The other side of the same coin is partner commitment. While Apple is only selling the iPhone, AT&T has other partners' phones to market, although nobody visiting an Apple Store would know that. With the G1 however, Google plans to offer competing Android hardware from other manufacturers; HTC builds Windows Mobile phones; T-Mobile has other devices to sell; and Amazon is working to sell MP3s to every platform. Nobody is backing the G1 exclusively in the way that Apple is putting all its muscle behind the iPhone and its advancement.

Hardware: G1 vs. the iPhone 3G

In raw hardware features, the G1 is $20 cheaper than the 8GB iPhone but only supplies 1GB of internal storage. Apple has pioneered offering a sizable amount of Flash RAM as standard on the iPhone and does not offer any expansion route. The G1, like most Windows Mobile and other smartphones, supplies very little memory to hit a lower price point, but offers a microSD slot so users can add more. HTC hasn't published the maximum size of the SD card [apparently it is limited to 8GB] the G1 can accommodate, but adding a basic 8GB card makes it $40 more, erasing any price advantage and making it slightly more expensive than the iPhone.

The G1 is significantly larger and heavier than the iPhone, in large part to its reliance on a sliding physical keyboard that makes it a half centimeter thicker. It lacks the iPhone 3G's curves and beveled edges, which will result in a bulkier feel. The keyboard should appeal to T-Mobile's SideKick users and people who like HTC's other Windows Mobile phones with sliding keyboards and an interface that relies upon six hardware buttons [the six buttons are a black menu button, a green phone button, a black home button, the trackball button, a black back button, and a red end call button] and a mouse pointer trackball rather than centering exclusively on consistent touch gestures. In fact, the G1 presently has no virtual keyboard option at all, so all text entry will require sliding the screen up and taping directly on its mini keypad.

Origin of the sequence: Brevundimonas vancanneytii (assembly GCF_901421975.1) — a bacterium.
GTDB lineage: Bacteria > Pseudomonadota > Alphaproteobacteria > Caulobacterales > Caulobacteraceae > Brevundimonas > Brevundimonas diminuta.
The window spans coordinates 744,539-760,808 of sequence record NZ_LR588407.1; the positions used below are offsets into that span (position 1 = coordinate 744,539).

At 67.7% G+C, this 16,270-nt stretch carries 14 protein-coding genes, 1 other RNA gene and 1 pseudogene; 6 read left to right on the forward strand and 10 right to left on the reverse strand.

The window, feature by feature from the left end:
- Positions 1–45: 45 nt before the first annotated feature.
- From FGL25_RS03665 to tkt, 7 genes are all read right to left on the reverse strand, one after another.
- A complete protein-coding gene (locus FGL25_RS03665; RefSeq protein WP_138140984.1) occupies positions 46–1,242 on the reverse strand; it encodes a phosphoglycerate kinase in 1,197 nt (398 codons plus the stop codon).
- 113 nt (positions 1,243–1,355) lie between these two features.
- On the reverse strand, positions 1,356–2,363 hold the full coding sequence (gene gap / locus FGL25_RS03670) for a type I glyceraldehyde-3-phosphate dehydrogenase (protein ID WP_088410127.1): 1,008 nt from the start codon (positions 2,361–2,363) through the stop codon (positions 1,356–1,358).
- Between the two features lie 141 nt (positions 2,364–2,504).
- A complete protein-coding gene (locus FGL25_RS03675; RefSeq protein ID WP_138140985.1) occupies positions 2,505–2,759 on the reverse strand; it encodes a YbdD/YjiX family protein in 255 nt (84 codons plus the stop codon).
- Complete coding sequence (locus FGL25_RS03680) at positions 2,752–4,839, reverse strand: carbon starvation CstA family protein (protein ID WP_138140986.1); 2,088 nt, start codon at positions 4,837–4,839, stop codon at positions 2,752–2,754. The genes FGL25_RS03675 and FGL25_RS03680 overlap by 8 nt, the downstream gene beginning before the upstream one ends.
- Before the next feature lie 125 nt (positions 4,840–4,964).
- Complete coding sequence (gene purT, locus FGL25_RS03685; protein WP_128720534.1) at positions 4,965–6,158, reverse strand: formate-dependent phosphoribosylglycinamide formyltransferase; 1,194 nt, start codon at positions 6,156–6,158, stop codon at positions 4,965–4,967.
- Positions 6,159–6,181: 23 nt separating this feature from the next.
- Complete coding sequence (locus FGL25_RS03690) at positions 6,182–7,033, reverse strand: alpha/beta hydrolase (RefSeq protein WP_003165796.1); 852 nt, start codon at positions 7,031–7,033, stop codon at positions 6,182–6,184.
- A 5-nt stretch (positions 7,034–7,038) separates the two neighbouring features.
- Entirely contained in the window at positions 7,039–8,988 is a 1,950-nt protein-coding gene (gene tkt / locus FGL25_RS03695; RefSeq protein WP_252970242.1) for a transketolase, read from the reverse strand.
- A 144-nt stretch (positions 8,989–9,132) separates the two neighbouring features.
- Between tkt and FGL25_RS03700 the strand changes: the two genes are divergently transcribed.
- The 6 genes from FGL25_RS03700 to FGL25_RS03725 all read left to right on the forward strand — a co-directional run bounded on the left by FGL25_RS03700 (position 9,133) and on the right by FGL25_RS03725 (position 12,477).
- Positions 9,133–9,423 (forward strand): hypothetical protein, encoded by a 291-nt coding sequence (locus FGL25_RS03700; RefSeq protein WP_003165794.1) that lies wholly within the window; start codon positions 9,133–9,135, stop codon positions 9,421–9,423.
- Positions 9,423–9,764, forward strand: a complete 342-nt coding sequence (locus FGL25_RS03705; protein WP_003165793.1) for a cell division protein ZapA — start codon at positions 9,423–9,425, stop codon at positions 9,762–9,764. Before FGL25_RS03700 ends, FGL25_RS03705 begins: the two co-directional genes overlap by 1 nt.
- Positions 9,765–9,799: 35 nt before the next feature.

G1 vs iPhone

Anyone interested in the iPhone 3G's interface will be disappointed to find that the G1 doesn't offer 'pinch to zoom,' two finger twirl, and other multitouch direct manipulations because Android is aiming to target the cheaper non-multitouch touch screen market. This is both a hardware limitation of the G1 and a current software limitation of the Android platform, so no software update will add this to the G1 later. Additionally, because software support for multitouch is missing, developers will have to roll their own for any subsequent Android phones that might support this in hardware, making that software incompatible with the G1.

As a mobile device, both phones support worldwide GSM/EDGE operation. However, due to the fact that the US didn't have the same radio bands available for UMTS 3G service as the rest of the world, US providers have had to build their own networks using what radio spectrum they could acquire. The iPhone exclusively supports AT&T's version of UMTS/HSPA 3G service in the US, while the G1 only supports T-Mobile's version of UMTS/HSPA in the US. Again, both support worldwide standards for GSM/EDGE and standard UMTS/HSPA 3G service outside of the US.